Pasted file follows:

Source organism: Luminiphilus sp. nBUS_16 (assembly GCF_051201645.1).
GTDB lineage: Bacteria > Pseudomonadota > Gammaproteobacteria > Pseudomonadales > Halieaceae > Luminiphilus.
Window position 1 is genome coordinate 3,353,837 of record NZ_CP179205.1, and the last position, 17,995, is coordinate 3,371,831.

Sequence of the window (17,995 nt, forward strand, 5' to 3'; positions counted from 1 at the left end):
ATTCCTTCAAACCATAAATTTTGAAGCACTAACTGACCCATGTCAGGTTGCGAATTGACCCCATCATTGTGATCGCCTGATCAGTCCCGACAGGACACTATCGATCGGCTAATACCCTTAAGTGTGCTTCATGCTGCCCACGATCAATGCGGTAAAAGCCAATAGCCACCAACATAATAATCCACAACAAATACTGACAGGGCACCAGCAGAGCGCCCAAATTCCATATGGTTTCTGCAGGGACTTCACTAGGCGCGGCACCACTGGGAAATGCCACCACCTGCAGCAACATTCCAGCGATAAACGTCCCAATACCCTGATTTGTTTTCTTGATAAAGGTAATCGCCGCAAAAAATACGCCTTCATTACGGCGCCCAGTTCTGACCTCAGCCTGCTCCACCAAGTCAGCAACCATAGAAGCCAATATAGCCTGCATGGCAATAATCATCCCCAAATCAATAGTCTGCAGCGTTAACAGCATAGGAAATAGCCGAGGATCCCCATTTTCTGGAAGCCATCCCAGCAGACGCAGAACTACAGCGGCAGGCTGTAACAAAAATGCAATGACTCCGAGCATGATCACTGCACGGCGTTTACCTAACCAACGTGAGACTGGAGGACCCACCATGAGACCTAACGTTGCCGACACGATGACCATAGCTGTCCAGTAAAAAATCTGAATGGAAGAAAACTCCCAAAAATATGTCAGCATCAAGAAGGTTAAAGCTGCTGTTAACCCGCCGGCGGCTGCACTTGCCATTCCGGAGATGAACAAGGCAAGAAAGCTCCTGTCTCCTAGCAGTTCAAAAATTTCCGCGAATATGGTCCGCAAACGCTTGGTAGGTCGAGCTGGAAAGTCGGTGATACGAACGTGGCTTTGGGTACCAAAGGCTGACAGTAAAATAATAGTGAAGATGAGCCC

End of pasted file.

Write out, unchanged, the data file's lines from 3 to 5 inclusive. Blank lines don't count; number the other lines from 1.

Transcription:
Window position 1 is genome coordinate 3,353,837 of record NZ_CP179205.1, and the last position, 17,995, is coordinate 3,371,831.

Sequence of the window (17,995 nt, forward strand, 5' to 3'; positions counted from 1 at the left end):
ATTCCTTCAAACCATAAATTTTGAAGCACTAACTGACCCATGTCAGGTTGCGAATTGACCCCATCATTGTGATCGCCTGATCAGTCCCGACAGGACACTATCGATCGGCTAATACCCTTAAGTGTGCTTCATGCTGCCCACGATCAATGCGGTAAAAGCCAATAGCCACCAACATAATAATCCACAACAAATACTGACAGGGCACCAGCAGAGCGCCCAAATTCCATATGGTTTCTGCAGGGACTTCACTAGGCGCGGCACCACTGGGAAATGCCACCACCTGCAGCAACATTCCAGCGATAAACGTCCCAATACCCTGATTTGTTTTCTTGATAAAGGTAATCGCCGCAAAAAATACGCCTTCATTACGGCGCCCAGTTCTGACCTCAGCCTGCTCCACCAAGTCAGCAACCATAGAAGCCAATATAGCCTGCATGGCAATAATCATCCCCAAATCAATAGTCTGCAGCGTTAACAGCATAGGAAATAGCCGAGGATCCCCATTTTCTGGAAGCCATCCCAGCAGACGCAGAACTACAGCGGCAGGCTGTAACAAAAATGCAATGACTCCGAGCATGATCACTGCACGGCGTTTACCTAACCAACGTGAGACTGGAGGACCCACCATGAGACCTAACGTTGCCGACACGATGACCATAGCTGTCCAGTAAAAAATCTGAATGGAAGAAAACTCCCAAAAATATGTCAGCATCAAGAAGGTTAAAGCTGCTGTTAACCCGCCGGCGGCTGCACTTGCCATTCCGGAGATGAACAAGGCAAGAAAGCTCCTGTCTCCTAGCAGTTCAAAAATTTCCGCGAATATGGTCCGCAAACGCTTGGTAGGTCGAGCTGGAAAGTCGGTGATACGAACGTGGCTTTGGGTACCAAAGGCTGACAGTAAAATAATAGTGAAGATGAGCCC